The routine repeated itself every summer, around the time when Phil Housley knew the Hockey Hall of Fame was about to announce its newest inductees. The South St. Paul native and 21-year NHL veteran would wait by his phone, hoping to get the news that he had been elected.
Year after year, Housley was disappointed, leading him to wonder if it was ever going to happen. That explained the flood of emotions he felt Monday, when he finally got the call to the Hall with four other players and two men elected in the builder category. The highest-scoring American-born defenseman in NHL history said he was “shocked, excited and extremely proud” to enter the Hockey Hall of Fame 12 years after his retirement, a memorable conclusion to a long wait.
Housley, 51, is the oldest of the players who will be inducted in a ceremony on Nov. 9 at the Hall of Fame in Toronto. Longtime Detroit Red Wings teammates Nicklas Lidstrom and Sergei Fedorov were elected in their first year of eligibility, as was defenseman Chris Pronger, who became the first player named to the Hall of Fame while still under contract. Pronger has not played since 2011 because of lingering concussion symptoms.
Four-time U.S. Olympian Angela Ruggiero became the fourth woman to be elected to the hall. Carolina Hurricanes owner Peter Karmanos Jr. and former NHL player and executive Bill Hay were chosen in the builder classification.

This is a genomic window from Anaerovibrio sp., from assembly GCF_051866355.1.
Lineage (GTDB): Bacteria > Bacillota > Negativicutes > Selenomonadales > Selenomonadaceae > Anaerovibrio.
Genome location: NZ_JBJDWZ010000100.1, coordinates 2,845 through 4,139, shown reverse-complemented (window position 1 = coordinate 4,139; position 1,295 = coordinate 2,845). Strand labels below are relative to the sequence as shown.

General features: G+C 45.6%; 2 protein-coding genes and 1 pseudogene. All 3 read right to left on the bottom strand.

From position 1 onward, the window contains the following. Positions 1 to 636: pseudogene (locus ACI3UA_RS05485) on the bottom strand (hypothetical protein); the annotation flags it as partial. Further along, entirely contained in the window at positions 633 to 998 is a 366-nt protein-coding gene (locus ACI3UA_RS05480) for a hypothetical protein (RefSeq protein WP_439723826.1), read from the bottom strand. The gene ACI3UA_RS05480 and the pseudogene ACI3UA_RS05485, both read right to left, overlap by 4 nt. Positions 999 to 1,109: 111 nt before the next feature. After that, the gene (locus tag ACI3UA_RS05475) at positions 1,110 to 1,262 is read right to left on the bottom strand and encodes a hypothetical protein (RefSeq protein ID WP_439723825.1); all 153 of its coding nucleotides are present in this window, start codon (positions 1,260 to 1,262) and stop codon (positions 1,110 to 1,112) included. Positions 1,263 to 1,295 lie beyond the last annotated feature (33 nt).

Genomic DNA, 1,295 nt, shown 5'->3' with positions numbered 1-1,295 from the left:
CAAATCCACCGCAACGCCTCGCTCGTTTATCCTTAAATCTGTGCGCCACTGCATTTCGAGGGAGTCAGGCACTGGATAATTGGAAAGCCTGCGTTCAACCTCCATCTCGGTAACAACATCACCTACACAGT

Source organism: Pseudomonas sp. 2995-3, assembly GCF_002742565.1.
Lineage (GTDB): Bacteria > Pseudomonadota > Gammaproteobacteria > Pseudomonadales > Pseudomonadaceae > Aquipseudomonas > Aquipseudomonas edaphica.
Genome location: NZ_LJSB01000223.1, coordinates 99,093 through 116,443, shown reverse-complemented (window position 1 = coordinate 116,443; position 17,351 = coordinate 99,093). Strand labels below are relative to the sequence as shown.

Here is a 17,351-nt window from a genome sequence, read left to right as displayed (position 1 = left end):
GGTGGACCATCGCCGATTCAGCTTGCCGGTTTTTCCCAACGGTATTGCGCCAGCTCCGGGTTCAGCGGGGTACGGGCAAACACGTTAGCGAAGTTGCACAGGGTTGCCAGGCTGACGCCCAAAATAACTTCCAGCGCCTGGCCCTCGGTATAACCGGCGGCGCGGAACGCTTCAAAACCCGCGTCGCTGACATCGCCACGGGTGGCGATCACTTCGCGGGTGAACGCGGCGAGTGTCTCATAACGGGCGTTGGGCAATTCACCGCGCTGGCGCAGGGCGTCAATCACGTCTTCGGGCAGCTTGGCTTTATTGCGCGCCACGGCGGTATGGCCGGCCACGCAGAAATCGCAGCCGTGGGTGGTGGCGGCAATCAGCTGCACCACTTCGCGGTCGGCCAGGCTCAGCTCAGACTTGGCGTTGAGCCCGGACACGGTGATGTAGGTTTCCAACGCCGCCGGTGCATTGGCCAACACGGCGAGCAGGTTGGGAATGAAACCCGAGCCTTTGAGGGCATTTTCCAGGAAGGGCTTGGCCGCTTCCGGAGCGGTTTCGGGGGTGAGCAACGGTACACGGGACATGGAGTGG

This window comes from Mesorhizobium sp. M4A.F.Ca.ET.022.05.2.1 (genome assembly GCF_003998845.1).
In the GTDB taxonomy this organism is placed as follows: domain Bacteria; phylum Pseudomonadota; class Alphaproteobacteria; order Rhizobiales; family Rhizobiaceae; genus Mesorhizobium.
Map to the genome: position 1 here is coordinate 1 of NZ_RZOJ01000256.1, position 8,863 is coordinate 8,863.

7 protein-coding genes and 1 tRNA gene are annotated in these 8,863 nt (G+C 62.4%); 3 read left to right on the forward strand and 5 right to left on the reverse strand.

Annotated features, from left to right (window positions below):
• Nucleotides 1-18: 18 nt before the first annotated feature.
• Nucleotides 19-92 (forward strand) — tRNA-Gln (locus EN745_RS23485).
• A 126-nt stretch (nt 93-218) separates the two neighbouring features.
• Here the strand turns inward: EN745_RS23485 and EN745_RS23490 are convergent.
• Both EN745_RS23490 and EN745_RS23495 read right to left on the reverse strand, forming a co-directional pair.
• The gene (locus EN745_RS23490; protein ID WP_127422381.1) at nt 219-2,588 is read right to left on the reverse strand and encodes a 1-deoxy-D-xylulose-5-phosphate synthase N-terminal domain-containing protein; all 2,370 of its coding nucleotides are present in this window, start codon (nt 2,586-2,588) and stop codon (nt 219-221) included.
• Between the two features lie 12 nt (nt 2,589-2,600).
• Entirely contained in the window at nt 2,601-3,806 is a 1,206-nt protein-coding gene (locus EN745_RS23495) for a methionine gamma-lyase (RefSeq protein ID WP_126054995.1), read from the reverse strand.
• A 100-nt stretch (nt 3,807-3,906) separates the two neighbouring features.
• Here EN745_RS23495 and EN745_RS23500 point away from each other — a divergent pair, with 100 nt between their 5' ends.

Housley said on a Monday teleconference that he was in Arizona when he got the news, visiting his son, Wilson, who attends Arizona State.
An assistant coach with the Nashville Predators, Housley had just returned from last weekend’s NHL draft in Florida.
“We were just about to sit down for lunch, and the Hockey Hall of Fame called,” said Housley, whose 1,232 points were the most by an American-born NHL player until ex-North Star Mike Modano passed him in 2007. “I knew it was the call to be elected.
“I’ve been patiently waiting, and there have been so many great players before me that have been inducted. To finally get that call, it’s still surreal, the shock. It’s a lot of emotions that I can’t describe, but it’s something I’m very, very excited about.”
After the Buffalo Sabres made him the sixth overall pick in the 1982 NHL draft, Housley moved directly from South St. Paul High School to the NHL, beginning his pro career at age 18. He was runner-up for the Calder Trophy as the league’s top rookie in 1983 and finished his initial NHL season with 19 goals and 47 assists.
Housley played in seven NHL All-Star Games during a career that also included stops in Winnipeg, St. Louis, Calgary, New Jersey, Washington, Chicago and Toronto. He retired in 2003 with 338 goals and 894 assists for his career. Housley also played for the United States in 10 international events, including six world championships, two Canada Cups and the 1996 World Cup of Hockey. He was inducted into the U.S. Hockey Hall of Fame in 2004 and coached the U.S. to a gold medal at the world junior championships in 2013.
Housley’s wife, Karin, said the family had no idea that Phil would get the call this year.
“To be honest, we are still shocked,” she added. “He’s on cloud nine, overwhelmed with phone calls and texts of [congratulations].”